We live in an age of outrage. Expressions of disappointment daily saturate our senses through news media, social media, and regular conversation. In our homes and workplaces, we hear the harsh words of complaint. On our computer (or television) screens and city streets, we witness shrill outcries of political agitation. Even in our churches, we all too frequently catch wind of gossip and soul-destroying slander. To our great shame, our own words stoke the embers of destructive speech. For good reason, James wrote, “The tongue is a fire, the very world of iniquity…from the same mouth come both blessing and cursing. My brethren, these things ought not to be this way.” (James 3:6, 10).
By nature, and by nurture, we have a cultural predilection toward outrage. The opening words of the second Psalm give poignant expression to the tenor of the world’s discourse. “Why are the nations in an uproar and the peoples devising a vain thing?” (Psalm 2:1). The church must present a stark antithesis to the uproar of the world. At the Psalmist’s direction, we must “worship the Lord with reverence and rejoice with trembling” (2:10). Our speech must eschew outrage and embrace peace.
There is power in holding your peace. For the Christian, “holding your peace” is more than merely quieting down or “hushing up.” God calls His people to pair restraint with expressions of awe at God’s sovereign majesty. We are to replace outrage with joy at the goodness of God. Yes, this is easier said than done. Scripture bears witness to the burdens of physical deprivation (the Exodus), social ostracization (David, Elijah), and spiritual affliction (Paul) on mortal souls. Whatever our difficulties, we must cultivate self-control in holding our peace, relying on the Lord’s help.
The Holy Spirit blesses Christ’s church with both Scriptural examples and spiritual power for the discipline of holding our peace. We find perhaps the most famous example in the person of Job. When calamity came upon his household, and as disease ravaged his very body, we are told, “In all this Job did not sin with his lips” (Job 2:10).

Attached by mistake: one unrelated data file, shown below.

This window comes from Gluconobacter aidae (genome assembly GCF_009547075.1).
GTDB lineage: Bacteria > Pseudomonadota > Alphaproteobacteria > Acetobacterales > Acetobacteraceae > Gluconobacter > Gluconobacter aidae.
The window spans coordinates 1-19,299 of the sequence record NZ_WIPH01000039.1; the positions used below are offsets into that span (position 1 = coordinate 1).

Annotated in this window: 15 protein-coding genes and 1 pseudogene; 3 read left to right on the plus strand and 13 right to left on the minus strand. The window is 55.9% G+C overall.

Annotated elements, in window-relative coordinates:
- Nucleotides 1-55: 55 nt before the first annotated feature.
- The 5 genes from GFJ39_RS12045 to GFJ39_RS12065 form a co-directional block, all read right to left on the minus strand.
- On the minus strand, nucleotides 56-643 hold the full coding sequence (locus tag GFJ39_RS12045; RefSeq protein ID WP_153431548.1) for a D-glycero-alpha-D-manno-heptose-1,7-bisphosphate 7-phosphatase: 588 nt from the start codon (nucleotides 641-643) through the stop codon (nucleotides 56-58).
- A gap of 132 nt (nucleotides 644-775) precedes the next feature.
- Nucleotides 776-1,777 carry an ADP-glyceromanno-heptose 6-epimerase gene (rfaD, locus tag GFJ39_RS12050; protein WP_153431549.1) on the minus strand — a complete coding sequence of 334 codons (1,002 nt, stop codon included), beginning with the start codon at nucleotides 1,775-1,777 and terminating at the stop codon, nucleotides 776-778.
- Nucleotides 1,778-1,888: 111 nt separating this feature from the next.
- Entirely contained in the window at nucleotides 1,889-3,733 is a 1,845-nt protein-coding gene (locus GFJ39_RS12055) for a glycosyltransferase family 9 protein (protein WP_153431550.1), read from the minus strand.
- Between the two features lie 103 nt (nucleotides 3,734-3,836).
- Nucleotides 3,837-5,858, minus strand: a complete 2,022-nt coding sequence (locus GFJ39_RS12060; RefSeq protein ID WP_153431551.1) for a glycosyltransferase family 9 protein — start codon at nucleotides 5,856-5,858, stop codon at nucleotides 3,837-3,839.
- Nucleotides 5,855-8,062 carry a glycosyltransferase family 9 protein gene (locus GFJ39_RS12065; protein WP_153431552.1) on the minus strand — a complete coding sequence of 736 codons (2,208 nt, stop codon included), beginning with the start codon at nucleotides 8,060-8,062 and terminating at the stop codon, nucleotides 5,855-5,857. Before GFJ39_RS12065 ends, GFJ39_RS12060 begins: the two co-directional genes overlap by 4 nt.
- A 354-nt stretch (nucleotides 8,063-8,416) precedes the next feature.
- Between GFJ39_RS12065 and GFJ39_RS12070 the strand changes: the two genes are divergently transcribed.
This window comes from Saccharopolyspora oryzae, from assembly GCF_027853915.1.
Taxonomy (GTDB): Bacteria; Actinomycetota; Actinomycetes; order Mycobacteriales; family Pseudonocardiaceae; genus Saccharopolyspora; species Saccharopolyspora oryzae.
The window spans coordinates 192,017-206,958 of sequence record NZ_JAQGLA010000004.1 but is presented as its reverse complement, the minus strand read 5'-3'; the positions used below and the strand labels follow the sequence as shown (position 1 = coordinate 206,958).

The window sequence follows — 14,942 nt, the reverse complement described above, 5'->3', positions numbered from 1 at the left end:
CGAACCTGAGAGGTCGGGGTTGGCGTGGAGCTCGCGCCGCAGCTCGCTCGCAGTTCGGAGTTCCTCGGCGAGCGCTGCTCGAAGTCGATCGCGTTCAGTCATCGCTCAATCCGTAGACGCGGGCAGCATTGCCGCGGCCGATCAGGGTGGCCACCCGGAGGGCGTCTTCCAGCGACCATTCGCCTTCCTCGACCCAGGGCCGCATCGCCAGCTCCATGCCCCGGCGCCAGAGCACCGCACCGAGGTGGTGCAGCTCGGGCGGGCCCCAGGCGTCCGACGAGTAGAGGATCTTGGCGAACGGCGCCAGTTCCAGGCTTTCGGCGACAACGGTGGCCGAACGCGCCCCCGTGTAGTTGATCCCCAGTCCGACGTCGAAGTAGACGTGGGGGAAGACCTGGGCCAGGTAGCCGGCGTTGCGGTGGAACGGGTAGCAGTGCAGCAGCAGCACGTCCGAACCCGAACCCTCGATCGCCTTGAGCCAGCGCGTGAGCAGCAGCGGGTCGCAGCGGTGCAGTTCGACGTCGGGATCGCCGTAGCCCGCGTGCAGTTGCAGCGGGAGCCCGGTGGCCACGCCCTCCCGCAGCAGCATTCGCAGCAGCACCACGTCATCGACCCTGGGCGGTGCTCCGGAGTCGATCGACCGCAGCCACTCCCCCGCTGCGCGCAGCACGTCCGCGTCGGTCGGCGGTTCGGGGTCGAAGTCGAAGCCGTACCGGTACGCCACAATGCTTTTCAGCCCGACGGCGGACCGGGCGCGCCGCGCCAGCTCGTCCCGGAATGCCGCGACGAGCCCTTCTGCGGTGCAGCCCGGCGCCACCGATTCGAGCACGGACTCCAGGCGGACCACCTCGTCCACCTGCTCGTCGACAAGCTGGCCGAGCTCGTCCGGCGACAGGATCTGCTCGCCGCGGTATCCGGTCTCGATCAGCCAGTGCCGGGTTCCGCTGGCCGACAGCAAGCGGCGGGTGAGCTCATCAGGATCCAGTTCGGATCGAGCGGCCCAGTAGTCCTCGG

Beyond Job’s example, we have the Psalms to aid us in worshiping in the face of deep pain. Consider the words of David in Psalm 39. The Psalm alternates between speech and silence, but David’s words are always reverent in the acknowledgment of God’s sovereignty. Verse nine contains a confession for all those who hold their peace in distress: “I have become mute, I do not open my mouth, because it is You who have done it.” In this confession is power.
The biblical starting point for holding your peace in the face of dark providences is a vision of God as the sovereign caretaker of His people. As you suffer, look upon the holy and gracious majesty, sovereignty, dignity, authority, and presence of God. Having acknowledged the sovereign goodness of God, you must also acquit Him of any blame for the difficulties that you experience. Yes, He has done it, says the Psalmist. But “My hope is in You” (Psalm 39:7) simultaneously graces the suffering saint’s lips. Remember that God does not delight in the affliction of His people, and neither will He allow it to continue without end. Rest upon the bedrock of His goodness in all circumstances, and you will hold your peace as well as possess a holy calmness of spirit.
Note that the biblical picture of holding your peace is no empty virtue; the picture is deep with content. Holding your peace includes feeling a sense of distress, and appealing to God for deliverance from it. The Psalmist openly cries to God, citing his sorrow (verse 2), the burning of his heart (verse 3), his hope for deliverance (verses 7-8), and his tears (verse 12). Consider also Christ’s earnest pleading with His Father in the Garden of Gethsemane (Matthew 26:39, 42; Mark 14:36; Luke 22:42).
Holding your peace in trial has instructive value for those around you. Remember that Paul composed many of his most doctrinally didactic epistles from prison. When you have encountered Christians bearing with grace the trials of chronic disease, impoverishment, or tragedy, have you soon forgotten their example? I hope not, for the Spirit of God convicts and encourages us through the godly examples of our brothers and sisters in distress.
Holding your peace ought to accompany measures to seek relief. Thomas Brooks (1608-1680) advised, “God would not have his people so in love with their afflictions, as not to use such righteous means as may deliver them out of their afflictions.” Seek out the help of officers (Elders and Deacons) in the church when the cares of this world weigh you down. In all things, earnestly pray, as the church prayed for Peter’s release from prison in Acts 12.
The power of holding your peace is found in holy calmness of spirit. The wretched design of Satan is to call up the sins of the Elect, and to accuse the people of God before the judgment throne of heaven. He attacked Job in order to incite him to sin, so that he could then accuse him of blasphemy before the judgment throne of heaven. But Satan’s schemes are foiled when God’s people – in the sanctifying power of the Holy Spirit Himself – hold their peace under affliction. To borrow from Thomas Brooks once again, “the best way to outwit the devil, is to be silent under the hand of God; he that mutters is foiled by him, but he that is mute overcomes him, and to conquer a devil is more than to conquer a world.”
There is great power in holding your peace under affliction.
Thomas Brooks, “A Mute Christian Under the Rod,” Old Paths Gospel Press.